Allow me to paint a picture of the future of our valley with a broad brush, hoping no one will bristle while considering the details of a vision of trains, buses and gondolas moving residents and visitors into and around our community.

During the fall Winter Park/Fraser Chamber general membership lunch meeting, Winter Park Ski Area President Sky Foulkes discussed future improvements to the valley’s economic centerpiece.  He mentioned the Vasquez Ridge Expansion, which has been in planning stages since the mid 1980’s.  He also discussed problems moving skiers up and out of the main base area.

Access was a central issue of the Vasquez expansion, how do you get skiers all the way back to the bottom of the ridge between Little and “Big” Vasquez Creeks where the expansion base would be?  The other was skier numbers; we need to regularly host 15-20,000 skiers on big days at the mountain before the expansion can be justified.

The quality of life for our valley future revolves around how we get from here to there; a key to which is how we get visitors from where they live to here.  Every car coming into the valley contributes to gridlock.  And every car making up the regular traffic jams on I-70 makes it harder to get to the Berthoud Pass exit.

Trains, buses and gondolas could be components of a solution to the “here-to-there” quandary.  We certainly need a higher capacity lift in place of the Zephyr, but we also need to envision how we might get customers to the mountain without delivering them all to the same place.

Standing out in the Beaver’s meadow you can see the centerline cut into the forest of a long ago proposed gondola which would have gone from the historic resort to a summit south of Tunnel Hill. Another more recently proposed gondola would have started near the Winter Park Town Hall.

In Telluride you can ride a free gondola between Mountain Village and downtown – facilitating visitors flowing freely from one commercial center to the other.  Winter Park could enjoy this same flow – improving the vibrancy of the base village.  To help relieve congestion at the base, day skiers could exit this gondola as it goes over its high point.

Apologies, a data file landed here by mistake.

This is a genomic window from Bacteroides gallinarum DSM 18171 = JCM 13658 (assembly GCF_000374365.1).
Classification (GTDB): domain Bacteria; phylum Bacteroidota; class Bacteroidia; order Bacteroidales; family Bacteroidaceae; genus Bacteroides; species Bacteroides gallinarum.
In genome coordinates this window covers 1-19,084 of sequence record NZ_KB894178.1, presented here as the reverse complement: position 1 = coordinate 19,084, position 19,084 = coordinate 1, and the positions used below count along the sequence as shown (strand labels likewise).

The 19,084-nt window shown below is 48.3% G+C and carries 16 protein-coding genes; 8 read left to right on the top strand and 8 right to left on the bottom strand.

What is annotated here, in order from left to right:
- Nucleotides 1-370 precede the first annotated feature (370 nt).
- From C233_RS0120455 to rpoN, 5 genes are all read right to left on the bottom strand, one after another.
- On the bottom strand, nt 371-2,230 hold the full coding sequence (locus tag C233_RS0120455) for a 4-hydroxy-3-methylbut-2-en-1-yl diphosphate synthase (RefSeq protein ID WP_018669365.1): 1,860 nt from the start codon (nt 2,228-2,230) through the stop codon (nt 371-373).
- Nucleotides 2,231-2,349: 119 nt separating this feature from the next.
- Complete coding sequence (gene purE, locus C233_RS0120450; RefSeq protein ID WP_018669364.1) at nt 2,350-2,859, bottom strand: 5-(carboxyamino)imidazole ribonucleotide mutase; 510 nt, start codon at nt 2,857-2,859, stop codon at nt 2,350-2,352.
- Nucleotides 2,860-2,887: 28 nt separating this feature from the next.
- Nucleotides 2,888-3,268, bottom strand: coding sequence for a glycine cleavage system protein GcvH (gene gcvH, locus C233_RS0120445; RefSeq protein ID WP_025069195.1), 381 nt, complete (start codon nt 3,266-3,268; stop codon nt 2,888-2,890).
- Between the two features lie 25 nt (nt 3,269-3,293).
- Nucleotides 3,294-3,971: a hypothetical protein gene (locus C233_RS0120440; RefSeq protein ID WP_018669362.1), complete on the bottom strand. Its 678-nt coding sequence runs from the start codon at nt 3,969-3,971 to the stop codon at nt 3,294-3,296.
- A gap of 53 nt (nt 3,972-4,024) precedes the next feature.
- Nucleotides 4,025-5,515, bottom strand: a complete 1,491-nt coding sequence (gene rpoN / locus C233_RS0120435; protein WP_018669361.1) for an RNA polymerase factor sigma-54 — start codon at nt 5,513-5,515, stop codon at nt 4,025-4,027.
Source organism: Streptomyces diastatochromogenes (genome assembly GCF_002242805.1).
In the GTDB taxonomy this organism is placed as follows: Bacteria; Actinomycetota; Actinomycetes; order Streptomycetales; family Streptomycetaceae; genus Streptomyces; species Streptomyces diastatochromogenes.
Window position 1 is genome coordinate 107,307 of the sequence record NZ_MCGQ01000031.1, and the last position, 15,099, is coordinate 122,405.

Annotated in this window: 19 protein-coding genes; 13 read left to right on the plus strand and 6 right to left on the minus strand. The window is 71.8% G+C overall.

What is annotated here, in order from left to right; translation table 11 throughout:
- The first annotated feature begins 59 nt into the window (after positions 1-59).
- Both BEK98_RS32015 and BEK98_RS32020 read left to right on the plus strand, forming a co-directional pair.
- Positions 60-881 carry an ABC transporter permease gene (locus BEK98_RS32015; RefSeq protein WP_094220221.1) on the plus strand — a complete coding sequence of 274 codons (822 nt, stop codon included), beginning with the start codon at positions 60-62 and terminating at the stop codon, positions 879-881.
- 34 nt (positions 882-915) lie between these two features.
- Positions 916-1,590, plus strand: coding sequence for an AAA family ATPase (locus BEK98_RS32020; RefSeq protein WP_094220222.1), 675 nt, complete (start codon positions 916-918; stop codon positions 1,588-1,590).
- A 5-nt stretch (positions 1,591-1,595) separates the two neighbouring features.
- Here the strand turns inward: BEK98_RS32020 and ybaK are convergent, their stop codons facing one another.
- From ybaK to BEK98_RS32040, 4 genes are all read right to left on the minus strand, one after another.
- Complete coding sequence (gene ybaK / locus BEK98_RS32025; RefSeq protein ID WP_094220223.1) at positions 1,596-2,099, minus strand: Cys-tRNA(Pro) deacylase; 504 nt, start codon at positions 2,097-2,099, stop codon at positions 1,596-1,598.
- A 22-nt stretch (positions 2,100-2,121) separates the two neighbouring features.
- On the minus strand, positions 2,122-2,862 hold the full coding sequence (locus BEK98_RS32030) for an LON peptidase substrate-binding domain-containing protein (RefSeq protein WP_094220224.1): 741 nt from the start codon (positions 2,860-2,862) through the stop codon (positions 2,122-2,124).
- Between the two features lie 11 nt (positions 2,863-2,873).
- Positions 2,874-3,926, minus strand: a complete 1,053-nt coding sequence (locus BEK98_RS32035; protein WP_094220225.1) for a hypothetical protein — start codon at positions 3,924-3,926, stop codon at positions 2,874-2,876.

Another ski area “entry point” was on the table when a group of local Nordic jump proponents proposed to re-locate the area’s now closed ski jumps to an area at the end of Arapahoe Road.  A jump designer who helped with the Salt Lake Olympics Nordic complex determined a K-120 (the largest Olympic jumping hill) could be located on the north face of Tunnel Hill with only a small start-scaffold on the top. The hill, now largely clear cut, could interconnect with the ski area. There is enough terrain there to host many of the Competition Center programs. Opposition from what could have become a ski-in, ski out neighborhood derailed the project.

The re-start of the Ski Train has once again opened discussions of the train as an alternative to I-70. One of the chief impediments to improving passenger services on this existing extremely scenic Northwest Colorado rail transportation corridor was the large volume of coal trains. This coal traffic is already down by a third, and we can all (except for our fine neighbors in Craig) breathe easier as it falls further.  

In the 1950’s Winter Park was served by three passenger trains a day from Denver, two of which continued on to serve Steamboat Springs.  A re-boot of this system could add a stop in Kremmling – where passengers could enjoy west Grand County or travel south on a possible connector bus to Summit County. Should we also consider the cost of second set of tracks versus more pavement to allow for self-propelled passenger rail cars carrying county commuters and visitors on Grand County’s version of light rail?

A possible change to an often intransigent railroad culture may be coming down the rails after Nebraska visionary Warren Buffet recently expanded his railroad investments by purchasing a portion of our Union Pacific line.
Trains, buses and gondolas.  Hopefully we can share a brave vision to ensure we can have a vibrant economy without growth’s fatal flaw of traffic gridlock along roads to and in our wonderful valley.